Politics & Prose Bookstore Is Considering Opening a Second Location

One possible location is the vacant Georgetown Theater building.

By: Carol Ross Joynt

Politics & Prose, the popular upper Northwest* bookstore that has made a name for itself with often news-making “author talks,” is considering opening its first branch store in Georgetown. “We were approached recently by a group who are very interested in having us open a branch in Georgetown. We’re definitely interested,” Bradley Graham confirmed to Washingtonian. He and Lissa Muscatine are co-owners of Politics & Prose; they purchased the store from its original owners two years ago.

The location under consideration, Graham says, is the old Georgetown Theater building, which has been empty since its last tenant—the National Jewel Center—vacated the space two years ago. It is listed for $4 million, down a couple of million from its listed price of a few years ago. It is on busy Wisconsin Avenue between the cross streets of O and Dumbarton. While Georgetown has the boutique-size Bridge Street Books on Pennsylvania Avenue next to the Four Seasons Hotel, and a couple of resellers, there has been a void since the closing of Barnes & Noble’s M Street location in December 2011—it was replaced by a Nike store—and the closing of Olsson’s Books in 2008. 

“We’re very mindful of the past history of bookstores in Georgetown,” Graham says. “We want to be very sure before opening a branch there that the financial risks would be worth it.” He says that over the years there have been a number of occasions when realtors, developers, and “other interested parties” approached P&P about opening a branch. “We looked at locations,” he says—but that’s as far as it went. “What makes the Georgetown proposal more attractive is the strength of community interest and the suggestion they would be able to raise the necessary funds to purchase the property and renovate.”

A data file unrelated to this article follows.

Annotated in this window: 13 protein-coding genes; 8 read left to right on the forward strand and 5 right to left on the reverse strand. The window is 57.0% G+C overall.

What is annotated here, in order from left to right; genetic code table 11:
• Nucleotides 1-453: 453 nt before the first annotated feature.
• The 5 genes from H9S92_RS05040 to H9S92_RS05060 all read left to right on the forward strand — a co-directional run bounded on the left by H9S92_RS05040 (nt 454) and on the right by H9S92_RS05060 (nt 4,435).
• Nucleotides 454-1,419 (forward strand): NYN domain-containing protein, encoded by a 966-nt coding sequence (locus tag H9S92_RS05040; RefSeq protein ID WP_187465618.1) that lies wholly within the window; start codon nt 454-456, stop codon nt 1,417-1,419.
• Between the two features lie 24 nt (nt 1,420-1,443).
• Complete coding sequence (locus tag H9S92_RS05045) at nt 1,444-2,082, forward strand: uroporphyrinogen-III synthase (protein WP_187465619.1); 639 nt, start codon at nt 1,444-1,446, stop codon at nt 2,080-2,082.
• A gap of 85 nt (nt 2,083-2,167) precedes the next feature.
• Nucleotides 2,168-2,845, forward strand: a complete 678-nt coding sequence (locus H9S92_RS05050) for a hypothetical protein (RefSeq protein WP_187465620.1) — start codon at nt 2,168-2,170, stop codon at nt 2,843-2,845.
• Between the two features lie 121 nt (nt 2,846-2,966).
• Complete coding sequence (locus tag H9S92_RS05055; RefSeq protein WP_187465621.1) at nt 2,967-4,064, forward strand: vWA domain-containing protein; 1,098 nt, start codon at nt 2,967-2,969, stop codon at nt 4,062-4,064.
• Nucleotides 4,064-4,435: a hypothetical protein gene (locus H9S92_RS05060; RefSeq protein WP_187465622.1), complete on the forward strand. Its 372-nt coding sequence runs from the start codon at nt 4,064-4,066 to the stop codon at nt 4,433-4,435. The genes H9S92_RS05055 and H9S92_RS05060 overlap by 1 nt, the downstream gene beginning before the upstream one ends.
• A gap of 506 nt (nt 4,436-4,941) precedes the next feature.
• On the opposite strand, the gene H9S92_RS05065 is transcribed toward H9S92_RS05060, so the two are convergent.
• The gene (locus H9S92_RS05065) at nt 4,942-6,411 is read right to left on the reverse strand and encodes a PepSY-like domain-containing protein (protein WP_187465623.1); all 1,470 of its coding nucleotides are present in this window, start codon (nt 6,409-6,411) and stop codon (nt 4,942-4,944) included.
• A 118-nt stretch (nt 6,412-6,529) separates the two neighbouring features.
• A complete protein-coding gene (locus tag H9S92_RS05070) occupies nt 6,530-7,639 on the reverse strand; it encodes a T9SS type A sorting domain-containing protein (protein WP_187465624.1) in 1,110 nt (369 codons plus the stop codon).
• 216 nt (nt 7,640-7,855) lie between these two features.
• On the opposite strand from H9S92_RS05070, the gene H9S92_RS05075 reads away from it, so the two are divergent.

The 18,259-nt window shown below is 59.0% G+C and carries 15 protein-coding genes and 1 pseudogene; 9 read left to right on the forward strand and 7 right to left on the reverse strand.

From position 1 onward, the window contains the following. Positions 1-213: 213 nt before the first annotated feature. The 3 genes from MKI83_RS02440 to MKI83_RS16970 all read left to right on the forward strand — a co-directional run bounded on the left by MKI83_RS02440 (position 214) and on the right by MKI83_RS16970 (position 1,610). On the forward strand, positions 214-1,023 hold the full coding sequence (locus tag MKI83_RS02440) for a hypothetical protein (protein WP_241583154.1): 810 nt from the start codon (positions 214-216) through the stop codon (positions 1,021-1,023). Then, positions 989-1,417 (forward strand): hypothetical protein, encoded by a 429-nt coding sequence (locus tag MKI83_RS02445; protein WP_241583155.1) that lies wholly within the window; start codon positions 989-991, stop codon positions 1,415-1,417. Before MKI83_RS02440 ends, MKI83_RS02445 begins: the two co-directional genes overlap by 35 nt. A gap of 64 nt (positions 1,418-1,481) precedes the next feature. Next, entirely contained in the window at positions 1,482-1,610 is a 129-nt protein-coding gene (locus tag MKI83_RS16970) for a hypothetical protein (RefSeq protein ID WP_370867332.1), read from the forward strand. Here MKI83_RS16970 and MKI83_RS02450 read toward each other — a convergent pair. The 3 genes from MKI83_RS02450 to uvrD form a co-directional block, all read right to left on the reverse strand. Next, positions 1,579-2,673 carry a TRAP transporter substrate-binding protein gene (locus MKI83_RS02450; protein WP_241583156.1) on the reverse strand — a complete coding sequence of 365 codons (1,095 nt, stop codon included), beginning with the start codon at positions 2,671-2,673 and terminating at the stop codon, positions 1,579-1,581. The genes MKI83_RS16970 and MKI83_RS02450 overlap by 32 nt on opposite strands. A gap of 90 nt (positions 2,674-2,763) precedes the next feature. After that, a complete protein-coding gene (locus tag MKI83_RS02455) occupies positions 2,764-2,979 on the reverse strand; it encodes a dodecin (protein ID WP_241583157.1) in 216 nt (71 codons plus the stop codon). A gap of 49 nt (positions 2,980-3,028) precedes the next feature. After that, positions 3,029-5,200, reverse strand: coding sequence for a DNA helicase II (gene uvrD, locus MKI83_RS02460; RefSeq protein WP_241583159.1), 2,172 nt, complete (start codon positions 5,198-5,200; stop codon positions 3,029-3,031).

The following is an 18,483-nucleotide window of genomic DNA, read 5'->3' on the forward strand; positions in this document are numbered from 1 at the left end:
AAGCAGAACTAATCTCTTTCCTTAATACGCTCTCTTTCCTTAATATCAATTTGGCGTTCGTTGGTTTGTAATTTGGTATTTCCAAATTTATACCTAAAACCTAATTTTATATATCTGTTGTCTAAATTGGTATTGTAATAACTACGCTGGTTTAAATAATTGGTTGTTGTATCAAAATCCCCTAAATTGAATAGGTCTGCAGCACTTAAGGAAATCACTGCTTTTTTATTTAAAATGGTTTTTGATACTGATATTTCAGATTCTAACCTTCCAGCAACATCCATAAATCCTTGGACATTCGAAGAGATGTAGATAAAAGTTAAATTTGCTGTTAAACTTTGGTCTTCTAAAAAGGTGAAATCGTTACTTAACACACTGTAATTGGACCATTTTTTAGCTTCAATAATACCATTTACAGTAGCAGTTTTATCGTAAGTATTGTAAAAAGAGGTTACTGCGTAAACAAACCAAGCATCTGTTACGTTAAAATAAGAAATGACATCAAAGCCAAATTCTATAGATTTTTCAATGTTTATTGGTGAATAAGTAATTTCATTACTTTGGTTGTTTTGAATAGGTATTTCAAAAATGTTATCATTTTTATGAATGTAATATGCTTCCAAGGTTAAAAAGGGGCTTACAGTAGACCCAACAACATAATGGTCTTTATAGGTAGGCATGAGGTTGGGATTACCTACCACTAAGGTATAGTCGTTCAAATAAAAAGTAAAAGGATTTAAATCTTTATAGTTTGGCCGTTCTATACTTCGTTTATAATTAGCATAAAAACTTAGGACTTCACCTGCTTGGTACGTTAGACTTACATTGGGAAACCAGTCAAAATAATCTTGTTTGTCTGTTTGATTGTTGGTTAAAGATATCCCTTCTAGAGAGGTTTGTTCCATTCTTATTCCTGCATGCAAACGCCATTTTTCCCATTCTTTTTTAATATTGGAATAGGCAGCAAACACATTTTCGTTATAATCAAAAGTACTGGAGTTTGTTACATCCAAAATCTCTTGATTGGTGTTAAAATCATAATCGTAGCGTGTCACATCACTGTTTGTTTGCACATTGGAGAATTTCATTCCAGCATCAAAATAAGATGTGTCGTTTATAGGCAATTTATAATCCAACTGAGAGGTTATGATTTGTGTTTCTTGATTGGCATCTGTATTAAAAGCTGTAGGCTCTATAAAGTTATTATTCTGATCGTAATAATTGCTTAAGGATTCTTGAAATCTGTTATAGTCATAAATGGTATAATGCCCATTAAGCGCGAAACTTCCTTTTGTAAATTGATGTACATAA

The group that has organized to try to make this endeavor happen includes Joe Sternlieb, CEO of the Georgetown Business Improvement District, and several residents of the community. Sternlieb says the theater location is not a lock, and that the building’s owners “are sitting on an offer” from his group, but in the meantime the group is continuing to consider alternative buildings in Georgetown. Sternlieb says price and terms are critical issues and will determine where the proposed store makes a home. The group has a meeting scheduled for Tuesday.

Graham says business is good at Politics & Prose and that he and Muscatine have undertaken a number of initiatives in the store. “We’ve added many more literary classes and literary trips near and far, including this past summer to Paris and one coming up this fall to Tuscany,” he says. They also added a book printing machine to allow customers to self-publish and to access out of print books. 

According to Graham, “One of the central features of our store here is this incredible array of authors” who appear at the store’s author talks. “We have a talk virtually every night of the year except the holiday season in December, when the store is just too jam-packed,” he says.

Whether author talks would continue at the same pace in a Georgetown store is still to be decided. “We don’t think we could create exactly the same kind of store in Georgetown that we have here,” Graham says. “It would be smaller. We do think one of the key elements of success of P&P is its rootedness in the community. Georgetown would also have a big community element.” The store would likely also benefit from the nearby Georgetown University and George Washington University. Graham says the proposed store would include “some kind of coffeehouse and classroom offerings as well as book talks.” 

*This post has been updated from a previous version.